Managing DNS Records with AWS Route 53

45 minutes
  • 3 Learning Objectives

About this Hands-on Lab

In this hands-on lab you will learn how to create and manage DNS records inside of Route 53. You’ll start by creating a simple application. It will serve as a test website from two EC2 instances, and will route traffic using an Application Load Balancer ELB. After this, you will create two records inside a Route 53 hosted zone that will configure the DNS settings for a custom domain and point it to your application. Further, you’ll look at how DNS works in this scenario (and in general) and how a command line utility like `dig` can get more information about a domain. These skills will allow you to associate many kinds of AWS web applications with recognizable web domains such as *yourcoolsite.com*.

Learning Objectives

Successfully complete this lab by achieving the following learning objectives:

Create Two EC2 Instances
  1. Navigate to the EC2 portion of the console.
  2. Press Launch Instances .
  3. Pick an Amazon Linux AMI.
  4. Select the T2 Micro free tier eligible instance type .
  5. On the Configure Instance step make sure that the Linux Academy VPC is selected.
  6. Make sure to select a different subnet for each of the two instances.
  7. Make sure to change Auto-assign Public IP address to Enable.
  8. Add a User Data Script under the advanced details section (see the description of this activity for the code you need).
  9. Press Next a few times until you get to the Confiure Security Group step.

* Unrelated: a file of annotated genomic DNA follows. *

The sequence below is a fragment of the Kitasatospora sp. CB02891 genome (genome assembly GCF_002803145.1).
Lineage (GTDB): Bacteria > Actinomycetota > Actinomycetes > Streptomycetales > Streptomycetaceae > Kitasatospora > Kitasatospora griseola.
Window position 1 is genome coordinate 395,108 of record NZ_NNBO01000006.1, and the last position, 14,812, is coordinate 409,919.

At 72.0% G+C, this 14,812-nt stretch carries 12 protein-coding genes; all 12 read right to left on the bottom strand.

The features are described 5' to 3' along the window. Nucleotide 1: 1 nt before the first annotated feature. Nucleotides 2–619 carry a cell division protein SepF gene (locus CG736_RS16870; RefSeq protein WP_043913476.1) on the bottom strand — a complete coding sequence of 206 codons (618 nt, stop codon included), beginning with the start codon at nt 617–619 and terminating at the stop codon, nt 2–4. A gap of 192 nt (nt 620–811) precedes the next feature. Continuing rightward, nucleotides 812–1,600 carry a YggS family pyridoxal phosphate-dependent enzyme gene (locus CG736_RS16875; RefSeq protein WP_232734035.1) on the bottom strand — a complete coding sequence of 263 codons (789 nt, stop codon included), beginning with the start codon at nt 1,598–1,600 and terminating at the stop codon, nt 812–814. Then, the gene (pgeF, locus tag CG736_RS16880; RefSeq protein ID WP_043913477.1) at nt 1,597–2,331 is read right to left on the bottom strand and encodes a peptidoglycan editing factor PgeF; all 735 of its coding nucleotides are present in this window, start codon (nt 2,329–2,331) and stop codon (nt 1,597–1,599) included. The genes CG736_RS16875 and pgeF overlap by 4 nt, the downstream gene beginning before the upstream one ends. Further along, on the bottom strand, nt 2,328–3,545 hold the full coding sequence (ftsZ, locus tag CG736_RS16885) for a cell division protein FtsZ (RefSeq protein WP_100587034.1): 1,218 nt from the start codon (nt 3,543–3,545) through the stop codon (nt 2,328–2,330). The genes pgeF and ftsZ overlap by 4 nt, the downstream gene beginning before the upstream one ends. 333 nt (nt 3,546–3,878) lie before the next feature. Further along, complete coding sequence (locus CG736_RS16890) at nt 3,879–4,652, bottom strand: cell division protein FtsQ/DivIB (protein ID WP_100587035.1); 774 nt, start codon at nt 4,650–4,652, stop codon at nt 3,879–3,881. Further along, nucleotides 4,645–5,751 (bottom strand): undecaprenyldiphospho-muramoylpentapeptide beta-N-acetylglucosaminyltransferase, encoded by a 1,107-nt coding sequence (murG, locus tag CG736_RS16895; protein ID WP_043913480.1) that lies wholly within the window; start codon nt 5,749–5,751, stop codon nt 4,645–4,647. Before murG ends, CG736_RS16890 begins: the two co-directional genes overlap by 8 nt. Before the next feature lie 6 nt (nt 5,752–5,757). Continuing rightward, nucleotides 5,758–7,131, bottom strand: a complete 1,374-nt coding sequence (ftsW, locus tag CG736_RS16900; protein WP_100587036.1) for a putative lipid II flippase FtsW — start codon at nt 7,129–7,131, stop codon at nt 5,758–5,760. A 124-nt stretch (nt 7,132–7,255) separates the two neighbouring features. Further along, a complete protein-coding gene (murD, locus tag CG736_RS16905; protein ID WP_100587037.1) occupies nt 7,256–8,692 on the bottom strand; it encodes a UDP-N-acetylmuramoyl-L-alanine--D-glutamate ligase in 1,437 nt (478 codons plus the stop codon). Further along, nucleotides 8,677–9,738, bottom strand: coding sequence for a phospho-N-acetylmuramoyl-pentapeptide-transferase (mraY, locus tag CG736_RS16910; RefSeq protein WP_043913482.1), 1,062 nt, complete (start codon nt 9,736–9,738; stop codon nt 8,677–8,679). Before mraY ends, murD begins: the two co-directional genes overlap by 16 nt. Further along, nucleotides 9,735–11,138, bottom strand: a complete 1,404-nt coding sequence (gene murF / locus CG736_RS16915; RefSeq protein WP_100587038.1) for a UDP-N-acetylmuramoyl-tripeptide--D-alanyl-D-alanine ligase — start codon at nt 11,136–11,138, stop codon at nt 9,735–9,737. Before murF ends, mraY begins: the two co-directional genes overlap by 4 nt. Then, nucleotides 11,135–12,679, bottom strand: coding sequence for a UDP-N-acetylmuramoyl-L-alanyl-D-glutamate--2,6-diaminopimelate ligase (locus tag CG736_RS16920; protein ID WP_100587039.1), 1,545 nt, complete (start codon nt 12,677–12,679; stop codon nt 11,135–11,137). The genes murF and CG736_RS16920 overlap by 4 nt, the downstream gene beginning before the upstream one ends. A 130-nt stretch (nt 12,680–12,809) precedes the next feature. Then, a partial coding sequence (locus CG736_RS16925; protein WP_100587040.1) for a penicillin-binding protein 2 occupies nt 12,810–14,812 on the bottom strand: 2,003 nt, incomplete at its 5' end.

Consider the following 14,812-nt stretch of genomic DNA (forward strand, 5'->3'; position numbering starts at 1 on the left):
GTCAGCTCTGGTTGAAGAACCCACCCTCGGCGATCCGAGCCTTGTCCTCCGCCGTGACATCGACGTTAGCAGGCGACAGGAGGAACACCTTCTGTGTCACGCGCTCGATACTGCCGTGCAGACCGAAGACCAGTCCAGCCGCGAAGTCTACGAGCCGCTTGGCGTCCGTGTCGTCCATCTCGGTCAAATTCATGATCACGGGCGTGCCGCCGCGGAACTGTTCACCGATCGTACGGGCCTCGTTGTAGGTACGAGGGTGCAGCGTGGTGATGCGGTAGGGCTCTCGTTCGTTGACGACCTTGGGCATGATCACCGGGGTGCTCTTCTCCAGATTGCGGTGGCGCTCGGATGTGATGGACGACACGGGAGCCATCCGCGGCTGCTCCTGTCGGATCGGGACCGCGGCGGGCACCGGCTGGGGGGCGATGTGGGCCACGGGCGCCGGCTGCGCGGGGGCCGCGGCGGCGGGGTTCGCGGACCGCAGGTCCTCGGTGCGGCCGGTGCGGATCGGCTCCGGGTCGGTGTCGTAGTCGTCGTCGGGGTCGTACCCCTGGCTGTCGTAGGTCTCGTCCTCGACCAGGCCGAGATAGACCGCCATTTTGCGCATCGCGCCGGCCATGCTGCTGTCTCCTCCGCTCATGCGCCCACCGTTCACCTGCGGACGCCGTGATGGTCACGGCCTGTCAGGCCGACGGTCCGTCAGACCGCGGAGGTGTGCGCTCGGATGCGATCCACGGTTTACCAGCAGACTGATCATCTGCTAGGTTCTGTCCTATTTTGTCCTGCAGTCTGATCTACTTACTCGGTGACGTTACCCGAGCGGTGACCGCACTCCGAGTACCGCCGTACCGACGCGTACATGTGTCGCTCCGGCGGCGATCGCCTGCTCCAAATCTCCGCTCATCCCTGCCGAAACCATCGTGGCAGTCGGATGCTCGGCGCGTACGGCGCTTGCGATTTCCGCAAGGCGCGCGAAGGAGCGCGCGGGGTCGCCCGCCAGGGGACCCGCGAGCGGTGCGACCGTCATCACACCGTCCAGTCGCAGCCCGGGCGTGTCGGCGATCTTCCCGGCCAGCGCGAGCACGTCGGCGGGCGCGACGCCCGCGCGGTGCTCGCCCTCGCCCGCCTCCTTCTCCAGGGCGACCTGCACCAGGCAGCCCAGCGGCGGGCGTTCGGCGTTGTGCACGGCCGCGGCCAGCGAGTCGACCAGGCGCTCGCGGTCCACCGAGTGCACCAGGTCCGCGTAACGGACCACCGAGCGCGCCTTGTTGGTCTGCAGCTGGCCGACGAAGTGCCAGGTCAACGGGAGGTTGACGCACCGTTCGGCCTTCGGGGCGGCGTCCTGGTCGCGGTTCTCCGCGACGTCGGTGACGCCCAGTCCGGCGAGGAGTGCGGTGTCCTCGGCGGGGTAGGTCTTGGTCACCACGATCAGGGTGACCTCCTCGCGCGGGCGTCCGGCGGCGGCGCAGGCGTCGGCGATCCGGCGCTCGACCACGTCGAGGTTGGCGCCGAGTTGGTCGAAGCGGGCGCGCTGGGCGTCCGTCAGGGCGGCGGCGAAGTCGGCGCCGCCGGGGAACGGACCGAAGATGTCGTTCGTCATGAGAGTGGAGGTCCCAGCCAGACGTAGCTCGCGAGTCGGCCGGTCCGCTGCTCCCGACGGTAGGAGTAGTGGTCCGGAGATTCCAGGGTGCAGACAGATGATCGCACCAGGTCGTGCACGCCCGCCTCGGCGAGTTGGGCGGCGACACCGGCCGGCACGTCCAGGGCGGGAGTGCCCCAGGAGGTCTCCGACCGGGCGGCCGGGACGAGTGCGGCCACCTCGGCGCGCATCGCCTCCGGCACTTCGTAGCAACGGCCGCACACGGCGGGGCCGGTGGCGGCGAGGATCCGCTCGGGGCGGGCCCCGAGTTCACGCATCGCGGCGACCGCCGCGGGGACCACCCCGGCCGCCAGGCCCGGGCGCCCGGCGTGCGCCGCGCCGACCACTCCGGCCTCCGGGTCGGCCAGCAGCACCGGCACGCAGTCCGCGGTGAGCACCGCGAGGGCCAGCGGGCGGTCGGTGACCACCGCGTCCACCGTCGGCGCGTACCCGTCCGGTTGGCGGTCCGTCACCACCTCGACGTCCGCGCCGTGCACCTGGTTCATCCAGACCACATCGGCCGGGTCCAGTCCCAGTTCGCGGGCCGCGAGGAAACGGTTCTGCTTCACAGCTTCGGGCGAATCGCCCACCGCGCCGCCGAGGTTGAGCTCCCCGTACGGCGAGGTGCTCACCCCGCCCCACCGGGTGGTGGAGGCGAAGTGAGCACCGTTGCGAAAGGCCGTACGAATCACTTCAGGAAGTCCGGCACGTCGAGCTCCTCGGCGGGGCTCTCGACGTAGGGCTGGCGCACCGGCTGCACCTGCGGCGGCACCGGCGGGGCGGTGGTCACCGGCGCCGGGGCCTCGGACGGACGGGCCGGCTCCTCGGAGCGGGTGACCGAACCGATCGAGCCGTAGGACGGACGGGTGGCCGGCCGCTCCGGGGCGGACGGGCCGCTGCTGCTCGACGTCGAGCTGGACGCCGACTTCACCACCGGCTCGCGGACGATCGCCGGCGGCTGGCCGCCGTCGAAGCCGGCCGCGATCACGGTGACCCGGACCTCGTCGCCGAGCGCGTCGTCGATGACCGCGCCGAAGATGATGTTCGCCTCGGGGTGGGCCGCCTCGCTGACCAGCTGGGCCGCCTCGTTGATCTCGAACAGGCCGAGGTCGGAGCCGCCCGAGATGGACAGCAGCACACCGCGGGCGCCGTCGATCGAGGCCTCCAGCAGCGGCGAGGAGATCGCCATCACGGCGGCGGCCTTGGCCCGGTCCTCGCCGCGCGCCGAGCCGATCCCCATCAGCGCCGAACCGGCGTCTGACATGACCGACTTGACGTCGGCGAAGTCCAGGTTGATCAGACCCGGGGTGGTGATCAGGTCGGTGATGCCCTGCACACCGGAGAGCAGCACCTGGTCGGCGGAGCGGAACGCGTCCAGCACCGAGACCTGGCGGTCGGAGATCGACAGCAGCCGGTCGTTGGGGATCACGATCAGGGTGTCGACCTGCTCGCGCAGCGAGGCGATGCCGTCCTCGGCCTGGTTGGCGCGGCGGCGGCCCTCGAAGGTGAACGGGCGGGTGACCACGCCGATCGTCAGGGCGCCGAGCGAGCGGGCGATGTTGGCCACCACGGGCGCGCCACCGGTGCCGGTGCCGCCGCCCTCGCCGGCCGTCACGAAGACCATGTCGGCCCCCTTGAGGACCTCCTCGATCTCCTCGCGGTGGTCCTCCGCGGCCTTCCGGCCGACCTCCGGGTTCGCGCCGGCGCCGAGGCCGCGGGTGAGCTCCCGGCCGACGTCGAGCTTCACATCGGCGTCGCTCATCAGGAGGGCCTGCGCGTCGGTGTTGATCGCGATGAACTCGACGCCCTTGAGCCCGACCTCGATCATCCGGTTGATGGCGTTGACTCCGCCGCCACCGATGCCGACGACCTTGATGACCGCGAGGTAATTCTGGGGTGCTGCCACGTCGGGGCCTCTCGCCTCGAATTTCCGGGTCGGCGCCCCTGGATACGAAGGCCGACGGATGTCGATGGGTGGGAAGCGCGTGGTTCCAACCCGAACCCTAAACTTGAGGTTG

10. Create two instances:
    • Create a new security group and add HTTP access to the security group.
    • Make sure to select the security group you just created for the previous instance.
  11. Press Next and press the button to launch the instance (you will have to create a keypair to do this step).
  12. Repeat these steps again, but make sure to note the differences between the first and second instance’s creation process here.
Create an Elastic Load Balancer

Create an Elastic Load Balancer in the AWS console:

  1. Navigate to the Load Balander section of the EC2 console.
  2. Press Create load balander.
  3. Select Application load balancer.
  4. Give the load balancer a name.
  5. Make sure to include the two Availability zones for this load balancer.
  6. Skip over the Configure Security Settings step.
  7. On the Configure Security Groups step create a new security group with the defaults.
  8. On the Configure Routing step make sure you select New target group and name your target group.
  9. Under Advanced health check settings set Healthy Threshold to 2.
  10. Wait a few minutes, then test out your new ELB from the DNS name provided under the ELB’s description in the EC2 console.
Create Route 53 Record Sets
  1. Navigate to the Route 53 portion of the console.
  2. Enter the hosted zone for the custom domain you are provided.
  3. Press the Create Record Set button and select the A – IPv4 Address type.
  4. Make sure Alias is selected as Yes.
  5. Find your Elastic Load Balancer domain in the dropdown, select that and then press Create down at the bottom of the page.
  6. Repeat this process except make sure to enter www in the Name for one of the two records, so that you have an A record for the www subdomain too.

Additional Resources

Make sure that when you eventually navigate to the Route 53 hosted zone the only DNS records you see are the NS and SOA records. If there are others there you can delete them.

User Data code snippet for this lab:

#!/bin/bash
yum update -y
yum install -y httpd
cp /usr/share/httpd/noindex/index.html /var/www/html/index.html
service httpd start

PLEASE ENSURE YOU USE THIS SNIPPET otherwise the ELB healthchecks will fail.

What are Hands-on Labs

Hands-on Labs are real environments created by industry experts to help you learn. These environments help you gain knowledge and experience, practice without compromising your system, test without risk, destroy without fear, and let you learn from your mistakes. Hands-on Labs: practice your skills before delivering in the real world.

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